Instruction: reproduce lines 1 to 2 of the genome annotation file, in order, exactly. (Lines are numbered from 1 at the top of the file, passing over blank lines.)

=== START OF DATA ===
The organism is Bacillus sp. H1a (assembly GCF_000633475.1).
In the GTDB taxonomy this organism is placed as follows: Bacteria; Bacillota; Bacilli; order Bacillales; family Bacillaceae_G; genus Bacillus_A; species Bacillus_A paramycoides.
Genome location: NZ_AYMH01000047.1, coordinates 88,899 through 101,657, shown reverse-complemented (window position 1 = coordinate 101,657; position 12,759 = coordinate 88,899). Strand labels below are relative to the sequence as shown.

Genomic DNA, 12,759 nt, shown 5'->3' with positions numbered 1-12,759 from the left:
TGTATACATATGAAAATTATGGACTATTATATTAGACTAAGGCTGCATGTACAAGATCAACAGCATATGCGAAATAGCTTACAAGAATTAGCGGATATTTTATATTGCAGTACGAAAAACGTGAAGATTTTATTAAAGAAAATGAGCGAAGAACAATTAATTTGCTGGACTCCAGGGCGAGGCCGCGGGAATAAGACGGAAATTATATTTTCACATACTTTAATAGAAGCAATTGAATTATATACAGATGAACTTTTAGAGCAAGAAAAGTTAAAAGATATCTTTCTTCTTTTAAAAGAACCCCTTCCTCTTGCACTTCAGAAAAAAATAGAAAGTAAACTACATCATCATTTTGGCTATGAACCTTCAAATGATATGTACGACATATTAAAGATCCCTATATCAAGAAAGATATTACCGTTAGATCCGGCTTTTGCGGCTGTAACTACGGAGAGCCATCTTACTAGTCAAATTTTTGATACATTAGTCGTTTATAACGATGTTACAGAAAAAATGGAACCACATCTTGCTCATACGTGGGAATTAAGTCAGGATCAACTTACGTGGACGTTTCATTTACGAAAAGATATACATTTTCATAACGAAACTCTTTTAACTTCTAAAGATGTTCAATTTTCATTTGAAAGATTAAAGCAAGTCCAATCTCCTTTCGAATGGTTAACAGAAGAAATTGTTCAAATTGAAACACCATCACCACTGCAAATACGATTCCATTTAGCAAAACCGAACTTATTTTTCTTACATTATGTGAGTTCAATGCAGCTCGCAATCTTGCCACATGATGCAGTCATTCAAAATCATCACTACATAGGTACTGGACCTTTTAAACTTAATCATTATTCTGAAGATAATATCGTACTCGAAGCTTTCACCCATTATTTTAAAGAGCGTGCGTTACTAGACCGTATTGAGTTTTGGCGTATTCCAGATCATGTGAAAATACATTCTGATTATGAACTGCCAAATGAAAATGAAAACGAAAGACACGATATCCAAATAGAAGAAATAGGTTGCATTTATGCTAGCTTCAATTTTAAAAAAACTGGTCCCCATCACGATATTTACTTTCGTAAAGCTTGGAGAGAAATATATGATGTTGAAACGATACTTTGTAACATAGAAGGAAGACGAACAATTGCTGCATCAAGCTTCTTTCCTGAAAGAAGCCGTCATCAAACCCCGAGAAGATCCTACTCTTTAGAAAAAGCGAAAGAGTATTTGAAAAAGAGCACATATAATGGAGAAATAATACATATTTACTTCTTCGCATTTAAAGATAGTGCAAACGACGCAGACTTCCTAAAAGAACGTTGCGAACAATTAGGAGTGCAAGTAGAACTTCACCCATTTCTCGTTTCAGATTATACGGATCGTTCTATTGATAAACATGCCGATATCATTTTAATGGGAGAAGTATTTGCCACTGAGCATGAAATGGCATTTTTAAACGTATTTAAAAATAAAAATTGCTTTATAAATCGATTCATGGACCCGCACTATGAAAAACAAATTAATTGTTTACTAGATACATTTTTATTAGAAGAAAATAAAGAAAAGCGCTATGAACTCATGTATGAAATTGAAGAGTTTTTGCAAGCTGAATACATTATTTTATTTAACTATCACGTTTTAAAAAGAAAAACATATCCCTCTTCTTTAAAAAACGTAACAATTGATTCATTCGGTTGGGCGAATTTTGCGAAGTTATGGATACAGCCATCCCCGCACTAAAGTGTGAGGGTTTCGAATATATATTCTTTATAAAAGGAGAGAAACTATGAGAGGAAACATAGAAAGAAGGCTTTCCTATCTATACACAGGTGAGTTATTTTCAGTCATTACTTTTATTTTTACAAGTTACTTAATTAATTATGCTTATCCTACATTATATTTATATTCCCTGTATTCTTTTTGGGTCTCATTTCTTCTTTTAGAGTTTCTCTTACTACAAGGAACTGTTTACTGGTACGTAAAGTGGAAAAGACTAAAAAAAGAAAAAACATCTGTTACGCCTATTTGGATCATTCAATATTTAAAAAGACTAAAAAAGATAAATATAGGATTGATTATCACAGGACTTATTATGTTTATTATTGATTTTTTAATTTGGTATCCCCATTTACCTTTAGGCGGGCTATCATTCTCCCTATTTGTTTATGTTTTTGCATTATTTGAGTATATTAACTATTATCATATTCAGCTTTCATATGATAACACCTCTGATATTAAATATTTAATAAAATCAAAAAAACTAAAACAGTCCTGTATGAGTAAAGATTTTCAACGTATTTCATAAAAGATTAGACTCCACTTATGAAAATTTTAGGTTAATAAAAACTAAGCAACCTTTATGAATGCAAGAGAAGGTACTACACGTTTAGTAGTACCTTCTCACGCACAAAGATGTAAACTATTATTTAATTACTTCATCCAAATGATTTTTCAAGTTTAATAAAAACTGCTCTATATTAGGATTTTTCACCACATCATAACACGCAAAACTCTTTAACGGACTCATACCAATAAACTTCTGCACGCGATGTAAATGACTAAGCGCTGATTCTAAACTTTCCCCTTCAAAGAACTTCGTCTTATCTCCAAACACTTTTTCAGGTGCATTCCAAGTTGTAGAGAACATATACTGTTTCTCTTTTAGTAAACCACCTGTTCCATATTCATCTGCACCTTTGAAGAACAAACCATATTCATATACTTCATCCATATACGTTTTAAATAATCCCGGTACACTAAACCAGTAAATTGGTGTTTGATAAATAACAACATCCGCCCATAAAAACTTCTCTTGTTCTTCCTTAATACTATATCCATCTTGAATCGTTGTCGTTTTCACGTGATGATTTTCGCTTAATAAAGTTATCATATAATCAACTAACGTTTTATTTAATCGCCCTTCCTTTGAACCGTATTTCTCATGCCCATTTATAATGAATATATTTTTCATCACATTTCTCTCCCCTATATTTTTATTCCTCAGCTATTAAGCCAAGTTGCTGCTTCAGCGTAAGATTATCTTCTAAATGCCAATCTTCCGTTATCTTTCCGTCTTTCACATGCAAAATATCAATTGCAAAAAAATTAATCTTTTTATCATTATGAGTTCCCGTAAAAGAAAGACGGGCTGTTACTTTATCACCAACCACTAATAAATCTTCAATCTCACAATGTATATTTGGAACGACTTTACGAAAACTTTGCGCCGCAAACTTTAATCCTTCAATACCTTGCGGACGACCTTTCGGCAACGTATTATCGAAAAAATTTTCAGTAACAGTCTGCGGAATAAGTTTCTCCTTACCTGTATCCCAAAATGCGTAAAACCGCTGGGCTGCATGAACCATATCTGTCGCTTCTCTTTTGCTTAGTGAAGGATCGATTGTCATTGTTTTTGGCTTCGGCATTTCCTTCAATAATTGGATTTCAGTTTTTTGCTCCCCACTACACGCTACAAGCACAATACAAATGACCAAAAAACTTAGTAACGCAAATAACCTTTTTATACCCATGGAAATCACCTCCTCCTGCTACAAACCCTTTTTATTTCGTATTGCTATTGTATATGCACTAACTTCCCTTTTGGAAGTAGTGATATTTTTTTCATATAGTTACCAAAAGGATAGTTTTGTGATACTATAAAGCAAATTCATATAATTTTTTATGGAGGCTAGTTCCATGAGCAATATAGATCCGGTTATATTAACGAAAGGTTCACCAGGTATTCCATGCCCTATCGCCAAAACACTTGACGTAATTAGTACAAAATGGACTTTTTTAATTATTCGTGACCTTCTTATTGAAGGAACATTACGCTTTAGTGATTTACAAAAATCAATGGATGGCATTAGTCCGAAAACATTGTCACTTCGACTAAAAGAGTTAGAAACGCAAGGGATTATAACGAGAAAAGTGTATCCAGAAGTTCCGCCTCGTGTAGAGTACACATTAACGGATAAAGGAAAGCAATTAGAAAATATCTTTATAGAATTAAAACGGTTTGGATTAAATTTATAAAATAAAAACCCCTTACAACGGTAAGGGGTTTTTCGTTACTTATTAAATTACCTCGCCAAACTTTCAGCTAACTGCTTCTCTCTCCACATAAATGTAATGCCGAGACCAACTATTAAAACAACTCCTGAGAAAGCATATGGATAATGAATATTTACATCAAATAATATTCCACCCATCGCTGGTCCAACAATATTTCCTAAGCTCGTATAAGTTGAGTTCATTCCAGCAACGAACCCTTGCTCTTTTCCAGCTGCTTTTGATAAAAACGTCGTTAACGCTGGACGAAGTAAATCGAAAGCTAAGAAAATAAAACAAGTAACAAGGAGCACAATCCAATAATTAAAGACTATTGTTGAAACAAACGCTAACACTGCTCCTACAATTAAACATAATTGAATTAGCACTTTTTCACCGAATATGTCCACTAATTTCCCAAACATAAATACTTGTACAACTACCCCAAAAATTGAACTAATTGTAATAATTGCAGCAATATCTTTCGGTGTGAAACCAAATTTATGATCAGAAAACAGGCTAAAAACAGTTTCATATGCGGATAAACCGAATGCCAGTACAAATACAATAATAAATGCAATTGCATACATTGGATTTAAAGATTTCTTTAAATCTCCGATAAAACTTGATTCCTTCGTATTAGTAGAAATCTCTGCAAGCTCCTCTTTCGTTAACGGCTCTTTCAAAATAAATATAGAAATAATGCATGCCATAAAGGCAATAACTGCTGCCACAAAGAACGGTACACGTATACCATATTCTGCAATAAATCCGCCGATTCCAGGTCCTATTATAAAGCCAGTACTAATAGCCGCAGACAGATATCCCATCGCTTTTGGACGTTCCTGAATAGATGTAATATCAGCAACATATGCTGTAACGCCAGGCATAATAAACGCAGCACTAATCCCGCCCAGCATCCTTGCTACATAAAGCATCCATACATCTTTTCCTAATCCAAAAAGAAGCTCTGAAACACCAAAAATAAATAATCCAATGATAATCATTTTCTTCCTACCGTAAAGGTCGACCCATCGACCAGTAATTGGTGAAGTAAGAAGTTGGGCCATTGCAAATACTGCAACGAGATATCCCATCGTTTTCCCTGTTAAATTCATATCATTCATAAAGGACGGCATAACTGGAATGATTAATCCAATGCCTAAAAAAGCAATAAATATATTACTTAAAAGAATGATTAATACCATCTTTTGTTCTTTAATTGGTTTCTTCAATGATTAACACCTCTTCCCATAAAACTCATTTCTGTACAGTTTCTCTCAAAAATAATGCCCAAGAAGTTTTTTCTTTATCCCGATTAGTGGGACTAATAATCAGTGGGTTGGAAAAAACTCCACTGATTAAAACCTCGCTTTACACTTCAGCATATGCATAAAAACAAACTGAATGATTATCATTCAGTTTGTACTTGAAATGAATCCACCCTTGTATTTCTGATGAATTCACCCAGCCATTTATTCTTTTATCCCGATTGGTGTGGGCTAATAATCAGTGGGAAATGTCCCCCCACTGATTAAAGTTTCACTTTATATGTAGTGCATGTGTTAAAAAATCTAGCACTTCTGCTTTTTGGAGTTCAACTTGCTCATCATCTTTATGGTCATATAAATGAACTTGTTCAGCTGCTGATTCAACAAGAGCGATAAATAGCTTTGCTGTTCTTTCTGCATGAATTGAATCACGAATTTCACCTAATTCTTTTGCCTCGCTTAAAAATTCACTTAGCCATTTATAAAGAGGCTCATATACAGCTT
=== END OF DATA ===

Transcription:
The organism is Bacillus sp. H1a (assembly GCF_000633475.1).
In the GTDB taxonomy this organism is placed as follows: Bacteria; Bacillota; Bacilli; order Bacillales; family Bacillaceae_G; genus Bacillus_A; species Bacillus_A paramycoides.